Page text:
UCLA International Institute
Asia Institute

Advancing collaborative, interdisciplinary research on Asia worldwide

William Bodiford
Professor, Asian Languages and Cultures
Department: Asian Languages & Cultures
Royce Hall 290 - Box 951540
Los Angeles, CA 90095-1540
Campus Mail Code: 154003
Phone: 310-794-8939
Email: bodiford@ucla.edu
Keywords: Japan, Asia, Buddhist Studies

William Bodiford has been teaching courses on religion in the cultures of Japan and East Asia, and Buddhist Studies at UCLA since 1992. Formerly, he also has taught at Davidson College (Davidson, North Carolina), the University of Iowa (Iowa City, Iowa), and Meiji Gakuin University (Tokyo and Yokohama, Japan). He received his Ph.D. from Yale University (New Haven, Connecticut) in the Department of Religious Studies, where he specialized in Buddhist Studies under the direction of Professor Stanley Weinstein. In addition to Yale, he also received graduate training at the Institute of Health and Sport Science (Taiiku Kagaku Kenkyuka), Tsukuba University (Tsukuba, Japan), where he studied the intellectual history of martial arts in Japan under the direction of Professor Watanabe Ichiro, and at the Graduate School of Buddhist Studies, Komazawa University (Tokyo, Japan), where he studied Asian Religions under the direction of Professors Kagamishima Genryu and Ishikawa Rikizan.

His research spans the medieval, early modern, and contemporary periods of Japanese history. Currently he is investigating religion during the Tokugawa period, especially those aspects of Japanese culture associated with manscripts, printing, secrecy, education, and proselytizing. Although many of his publications focus on Zen Buddhism (especially Soto Zen), he also researches Tendai and Vinaya Buddhist traditions, Shinto, folklore and popular religions, as well as Japanese martial arts and traditional approaches to health and physical culture.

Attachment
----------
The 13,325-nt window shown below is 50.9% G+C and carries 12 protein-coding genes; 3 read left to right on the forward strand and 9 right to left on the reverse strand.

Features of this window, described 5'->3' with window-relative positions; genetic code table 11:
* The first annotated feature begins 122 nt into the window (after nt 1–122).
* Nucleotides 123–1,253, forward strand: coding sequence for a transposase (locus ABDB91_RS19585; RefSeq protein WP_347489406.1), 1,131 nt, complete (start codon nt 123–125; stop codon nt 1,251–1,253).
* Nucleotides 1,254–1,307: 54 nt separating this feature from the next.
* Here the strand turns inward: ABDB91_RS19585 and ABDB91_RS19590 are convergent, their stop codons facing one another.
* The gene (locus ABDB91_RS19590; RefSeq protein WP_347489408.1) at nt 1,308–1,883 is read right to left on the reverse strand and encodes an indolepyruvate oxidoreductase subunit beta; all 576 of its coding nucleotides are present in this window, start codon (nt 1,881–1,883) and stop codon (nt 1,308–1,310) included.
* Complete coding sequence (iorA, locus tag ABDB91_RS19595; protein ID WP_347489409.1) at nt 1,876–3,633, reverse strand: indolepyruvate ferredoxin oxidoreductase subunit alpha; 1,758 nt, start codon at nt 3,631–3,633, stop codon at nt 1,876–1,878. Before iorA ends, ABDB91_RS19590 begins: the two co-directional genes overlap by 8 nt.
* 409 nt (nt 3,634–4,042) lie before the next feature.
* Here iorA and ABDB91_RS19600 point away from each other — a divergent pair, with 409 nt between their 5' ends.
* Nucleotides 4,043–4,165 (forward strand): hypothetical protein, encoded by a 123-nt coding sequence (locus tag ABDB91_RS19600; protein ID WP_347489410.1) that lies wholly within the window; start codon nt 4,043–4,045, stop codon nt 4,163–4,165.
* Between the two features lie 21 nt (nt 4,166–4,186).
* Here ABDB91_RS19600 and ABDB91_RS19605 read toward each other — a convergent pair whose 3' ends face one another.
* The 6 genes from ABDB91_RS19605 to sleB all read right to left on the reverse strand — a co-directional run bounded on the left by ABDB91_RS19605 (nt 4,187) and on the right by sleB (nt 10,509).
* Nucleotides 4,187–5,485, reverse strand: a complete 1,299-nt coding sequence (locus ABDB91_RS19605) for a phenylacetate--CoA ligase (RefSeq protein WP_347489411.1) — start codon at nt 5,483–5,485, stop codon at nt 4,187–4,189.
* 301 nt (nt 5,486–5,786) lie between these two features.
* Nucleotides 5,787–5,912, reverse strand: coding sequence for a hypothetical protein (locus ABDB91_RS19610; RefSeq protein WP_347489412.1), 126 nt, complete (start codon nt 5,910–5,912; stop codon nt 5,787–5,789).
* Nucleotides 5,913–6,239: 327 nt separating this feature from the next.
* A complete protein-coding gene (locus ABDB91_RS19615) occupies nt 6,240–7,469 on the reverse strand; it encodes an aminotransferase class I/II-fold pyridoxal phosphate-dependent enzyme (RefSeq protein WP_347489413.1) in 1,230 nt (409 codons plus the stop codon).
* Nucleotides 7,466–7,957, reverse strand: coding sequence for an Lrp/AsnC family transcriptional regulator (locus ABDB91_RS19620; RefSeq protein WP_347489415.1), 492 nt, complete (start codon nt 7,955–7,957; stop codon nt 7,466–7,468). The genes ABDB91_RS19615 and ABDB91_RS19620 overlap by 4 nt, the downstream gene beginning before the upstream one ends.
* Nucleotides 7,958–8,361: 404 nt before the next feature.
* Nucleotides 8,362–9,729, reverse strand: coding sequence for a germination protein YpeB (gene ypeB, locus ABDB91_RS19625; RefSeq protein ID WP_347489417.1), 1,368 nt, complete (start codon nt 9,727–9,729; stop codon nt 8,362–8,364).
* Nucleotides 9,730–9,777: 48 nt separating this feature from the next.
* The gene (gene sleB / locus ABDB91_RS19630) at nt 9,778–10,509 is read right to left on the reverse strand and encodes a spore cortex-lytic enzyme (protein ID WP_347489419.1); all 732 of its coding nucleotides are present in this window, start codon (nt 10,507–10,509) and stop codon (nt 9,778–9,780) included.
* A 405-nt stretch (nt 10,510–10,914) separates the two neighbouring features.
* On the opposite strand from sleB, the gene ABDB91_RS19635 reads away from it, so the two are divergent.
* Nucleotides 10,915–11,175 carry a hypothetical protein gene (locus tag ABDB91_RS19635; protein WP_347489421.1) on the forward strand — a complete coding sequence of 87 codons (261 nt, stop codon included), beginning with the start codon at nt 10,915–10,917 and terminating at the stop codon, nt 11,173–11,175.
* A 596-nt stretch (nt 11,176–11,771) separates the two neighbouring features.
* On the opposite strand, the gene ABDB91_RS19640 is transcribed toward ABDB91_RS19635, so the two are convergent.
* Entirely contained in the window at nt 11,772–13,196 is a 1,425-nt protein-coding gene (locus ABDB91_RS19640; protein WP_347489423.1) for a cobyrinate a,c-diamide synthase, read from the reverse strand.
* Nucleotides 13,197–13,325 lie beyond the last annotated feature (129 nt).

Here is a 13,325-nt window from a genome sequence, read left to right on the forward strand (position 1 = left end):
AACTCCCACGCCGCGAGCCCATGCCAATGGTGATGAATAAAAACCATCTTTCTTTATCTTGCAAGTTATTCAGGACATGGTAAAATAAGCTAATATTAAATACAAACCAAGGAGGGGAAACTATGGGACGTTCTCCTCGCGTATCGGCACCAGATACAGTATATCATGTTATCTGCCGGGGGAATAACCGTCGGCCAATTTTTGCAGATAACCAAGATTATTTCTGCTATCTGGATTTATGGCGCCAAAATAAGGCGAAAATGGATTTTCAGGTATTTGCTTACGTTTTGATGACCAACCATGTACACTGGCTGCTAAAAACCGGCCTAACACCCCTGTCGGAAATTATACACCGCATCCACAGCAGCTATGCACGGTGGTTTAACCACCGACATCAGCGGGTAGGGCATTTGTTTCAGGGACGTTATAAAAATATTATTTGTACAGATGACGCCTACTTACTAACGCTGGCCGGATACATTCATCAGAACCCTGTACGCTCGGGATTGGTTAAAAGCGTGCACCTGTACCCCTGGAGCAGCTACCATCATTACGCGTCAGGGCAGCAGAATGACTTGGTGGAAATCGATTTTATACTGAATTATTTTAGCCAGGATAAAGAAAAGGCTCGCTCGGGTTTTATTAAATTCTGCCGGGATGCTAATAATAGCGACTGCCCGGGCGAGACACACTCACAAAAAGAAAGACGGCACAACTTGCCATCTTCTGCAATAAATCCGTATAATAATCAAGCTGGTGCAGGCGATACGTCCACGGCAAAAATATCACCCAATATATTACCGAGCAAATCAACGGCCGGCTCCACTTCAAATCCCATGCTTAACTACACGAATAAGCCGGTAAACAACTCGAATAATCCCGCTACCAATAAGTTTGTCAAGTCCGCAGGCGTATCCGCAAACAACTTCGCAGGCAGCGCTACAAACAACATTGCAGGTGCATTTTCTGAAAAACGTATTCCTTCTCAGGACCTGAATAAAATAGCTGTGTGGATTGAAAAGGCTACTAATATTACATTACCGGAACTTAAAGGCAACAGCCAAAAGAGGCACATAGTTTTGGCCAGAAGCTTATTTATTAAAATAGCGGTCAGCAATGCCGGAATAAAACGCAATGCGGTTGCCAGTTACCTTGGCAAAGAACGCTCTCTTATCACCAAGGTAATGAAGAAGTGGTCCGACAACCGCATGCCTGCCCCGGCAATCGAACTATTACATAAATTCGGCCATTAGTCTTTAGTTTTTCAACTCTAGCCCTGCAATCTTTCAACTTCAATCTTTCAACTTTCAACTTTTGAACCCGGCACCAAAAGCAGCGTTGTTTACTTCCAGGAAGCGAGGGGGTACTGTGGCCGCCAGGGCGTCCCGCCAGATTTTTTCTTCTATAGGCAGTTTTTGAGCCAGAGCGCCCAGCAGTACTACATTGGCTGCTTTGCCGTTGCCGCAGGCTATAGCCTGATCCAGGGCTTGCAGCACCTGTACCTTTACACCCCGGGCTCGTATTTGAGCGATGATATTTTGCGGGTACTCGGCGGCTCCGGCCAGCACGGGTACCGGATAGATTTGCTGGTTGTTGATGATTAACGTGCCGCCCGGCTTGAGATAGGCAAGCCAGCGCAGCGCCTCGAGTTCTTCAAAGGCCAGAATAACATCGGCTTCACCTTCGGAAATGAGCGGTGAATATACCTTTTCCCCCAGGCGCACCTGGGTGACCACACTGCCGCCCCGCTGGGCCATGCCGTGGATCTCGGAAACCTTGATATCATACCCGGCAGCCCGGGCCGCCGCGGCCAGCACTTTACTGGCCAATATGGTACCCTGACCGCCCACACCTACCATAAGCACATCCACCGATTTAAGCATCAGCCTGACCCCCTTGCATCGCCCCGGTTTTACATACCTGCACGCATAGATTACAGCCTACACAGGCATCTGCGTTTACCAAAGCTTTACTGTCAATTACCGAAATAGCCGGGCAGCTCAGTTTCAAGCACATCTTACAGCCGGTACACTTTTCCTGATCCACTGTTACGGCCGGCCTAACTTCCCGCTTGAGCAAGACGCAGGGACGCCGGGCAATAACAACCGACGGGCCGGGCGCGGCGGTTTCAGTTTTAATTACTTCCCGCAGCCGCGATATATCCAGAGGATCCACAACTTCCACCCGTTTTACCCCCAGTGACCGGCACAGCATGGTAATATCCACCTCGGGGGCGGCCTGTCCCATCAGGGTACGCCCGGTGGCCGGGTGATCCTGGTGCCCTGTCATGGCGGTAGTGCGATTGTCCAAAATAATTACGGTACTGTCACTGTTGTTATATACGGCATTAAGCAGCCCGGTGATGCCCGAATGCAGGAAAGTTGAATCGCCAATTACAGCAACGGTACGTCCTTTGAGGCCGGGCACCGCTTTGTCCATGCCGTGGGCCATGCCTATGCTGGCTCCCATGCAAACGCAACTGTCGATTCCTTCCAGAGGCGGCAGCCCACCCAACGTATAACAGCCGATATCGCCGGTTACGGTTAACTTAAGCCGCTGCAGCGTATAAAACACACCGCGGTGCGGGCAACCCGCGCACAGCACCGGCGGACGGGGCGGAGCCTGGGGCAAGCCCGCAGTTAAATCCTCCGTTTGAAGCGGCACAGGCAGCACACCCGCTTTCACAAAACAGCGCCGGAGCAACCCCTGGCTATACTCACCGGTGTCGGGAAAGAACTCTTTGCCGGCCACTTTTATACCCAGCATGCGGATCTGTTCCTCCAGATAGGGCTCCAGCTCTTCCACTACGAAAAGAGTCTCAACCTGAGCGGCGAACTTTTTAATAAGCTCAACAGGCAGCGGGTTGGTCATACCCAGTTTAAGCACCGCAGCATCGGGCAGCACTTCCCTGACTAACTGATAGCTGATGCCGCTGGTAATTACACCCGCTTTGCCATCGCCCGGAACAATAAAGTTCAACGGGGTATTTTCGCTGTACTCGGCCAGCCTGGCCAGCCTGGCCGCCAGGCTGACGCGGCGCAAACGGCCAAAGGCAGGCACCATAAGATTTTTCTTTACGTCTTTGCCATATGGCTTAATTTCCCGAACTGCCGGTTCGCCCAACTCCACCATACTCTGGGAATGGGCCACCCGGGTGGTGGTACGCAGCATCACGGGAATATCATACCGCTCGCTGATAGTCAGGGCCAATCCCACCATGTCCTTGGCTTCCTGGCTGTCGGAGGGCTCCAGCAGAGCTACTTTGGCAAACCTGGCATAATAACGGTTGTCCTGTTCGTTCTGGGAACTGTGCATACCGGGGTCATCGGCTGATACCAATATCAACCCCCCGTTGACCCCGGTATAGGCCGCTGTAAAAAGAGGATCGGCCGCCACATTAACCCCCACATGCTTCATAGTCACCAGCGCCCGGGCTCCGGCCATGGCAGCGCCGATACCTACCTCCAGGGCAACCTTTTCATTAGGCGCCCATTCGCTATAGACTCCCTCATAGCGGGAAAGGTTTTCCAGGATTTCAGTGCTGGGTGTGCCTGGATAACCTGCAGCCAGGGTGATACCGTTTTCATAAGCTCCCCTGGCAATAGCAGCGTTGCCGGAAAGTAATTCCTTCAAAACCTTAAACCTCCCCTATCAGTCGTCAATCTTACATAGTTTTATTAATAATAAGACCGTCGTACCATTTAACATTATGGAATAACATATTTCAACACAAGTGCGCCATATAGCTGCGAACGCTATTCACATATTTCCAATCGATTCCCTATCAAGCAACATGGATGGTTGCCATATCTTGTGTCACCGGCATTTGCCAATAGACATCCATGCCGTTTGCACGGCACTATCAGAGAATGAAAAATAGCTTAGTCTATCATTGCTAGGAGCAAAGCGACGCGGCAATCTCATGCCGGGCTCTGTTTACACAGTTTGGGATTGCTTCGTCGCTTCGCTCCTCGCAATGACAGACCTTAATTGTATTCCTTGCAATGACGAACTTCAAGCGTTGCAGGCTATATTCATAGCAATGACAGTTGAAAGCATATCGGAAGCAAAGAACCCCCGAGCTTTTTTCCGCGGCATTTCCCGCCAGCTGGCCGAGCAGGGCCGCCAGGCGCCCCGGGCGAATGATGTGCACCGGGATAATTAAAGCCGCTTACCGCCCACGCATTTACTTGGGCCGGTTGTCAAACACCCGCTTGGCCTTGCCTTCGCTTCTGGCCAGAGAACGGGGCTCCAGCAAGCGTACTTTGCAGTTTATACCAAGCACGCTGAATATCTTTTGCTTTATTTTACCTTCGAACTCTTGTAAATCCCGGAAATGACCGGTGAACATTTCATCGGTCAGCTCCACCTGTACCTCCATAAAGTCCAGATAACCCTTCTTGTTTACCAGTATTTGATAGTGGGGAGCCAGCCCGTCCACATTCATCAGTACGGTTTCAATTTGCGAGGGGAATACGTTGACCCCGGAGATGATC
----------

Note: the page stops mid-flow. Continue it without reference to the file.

He is a member of the editorial boards of “Cursor Mundi: Viator Studies of the Medieval and Early Modern World” (UCLA Center for Medieval and Renaissance Studies), “Studies in East Asian Buddhism” and “Classics in East Asian Buddhism” (Kuroda Institute).


Books and Edited Volumes

Sôtô Zen in Medieval Japan. Studies in East Asian Buddhism, no. 8. Honolulu: University of Hawai'i Press, 1993.

Going Forth: Visions of Buddhist Vinaya. Studies in East Asian Buddhism, no. 18. Honolulu: University of Hawai'i Press, 2005.

Encyclopedia of Buddhism. 2 vols. Associate editor. Robert E. Buswell, Jr., Editor in Chief. New York: Macmillan Reference USA, 2004.

Articles, Essays, and Translations

"The Medieval Period: Eleventh to Sixteenth Centuries" [and 1 more contribution]. In The Nanzan Guide to Japanese Religions, edited by Paul L. Swanson and Clark Chilson. Pp. 161–181. Honolulu: University of Hawai'i Press, 2006.

"Zen and Japanese Swordsmanship Reconsidered." In Budo Perspectives, edited by Alexander Bennett. Pp. 69–103. Auckland: Kendo World Publications, 2005.

"Dogen" [and 1 more entry]. In Encyclopedia of Religion. 2d edition. Edited by Lindsay Jones. Vol. 4, pp. 2385–2387. Detroit: Macmillan Reference USA, 2005.

"Karma Tales" [and 4 other chapters]. In Buddhist Scriptures. Edited by Donald S. Lopez, Jr. Pp. 24–33. New York: Penguin Books, 2004.

"Monastic Militias" [and 6 other entries]. In Encyclopedia of Buddhism. Edited by Robert E. Buswell, Jr. Vol. 2, pp. 560–561. New York: Macmillan Reference USA, 2004.

"Colloquial Transcriptions as Sources for Understanding Zen in Japan." By Ishikawa Rikizan. Translated and Introduced by William M. Bodiford. The Eastern Buddhist, new series, 36, no. 1 (2002): 120–142.

"The Myth of Zen in the Art of Archery." By Yamada Shoji. Translated by Earl Hartman. Edited by William M. Bodiford. The Japanese Journal of Religious Studies 28, nos. 1–2 (2001): 1–30.

"Religion and Spiritual Development: Japan" [and 1 more entry]. In Martial Arts of the World: An Encyclopedia. Edited by Thomas A. Green. Vol. 2, pp. 472–505. Santa Barbara, Calif.: ABC-CLIO, 2001.

"Zen Buddhism." Chapter 14 of Sources of Japanese Tradition. Second edition. Volume One: From Earliest Times to 1600. Compiled by Wm. Theodore de Bary, Donald Keene, George Tanabe, and Paul Varley with the collaboration of William Bodiford, Jurgis Elisonas, and Philip Yampolsky. Pp. 306–335. New York: Columbia University Press, 2001.

"Emptiness and Dust: Zen Dharma Transmission Rituals." In Tantra in Practice, edited by David Gordon White. Pp. 299–307. Princeton: Princeton University Press, 2000.

"Kokan Shiren's 'Zen Precept Procedures'" [and 2 other chapters]. In Religions of Japan in Practice, edited by George J. Tanabe, Jr. Pp. 98–108. Princeton: Princeton University Press, 1999.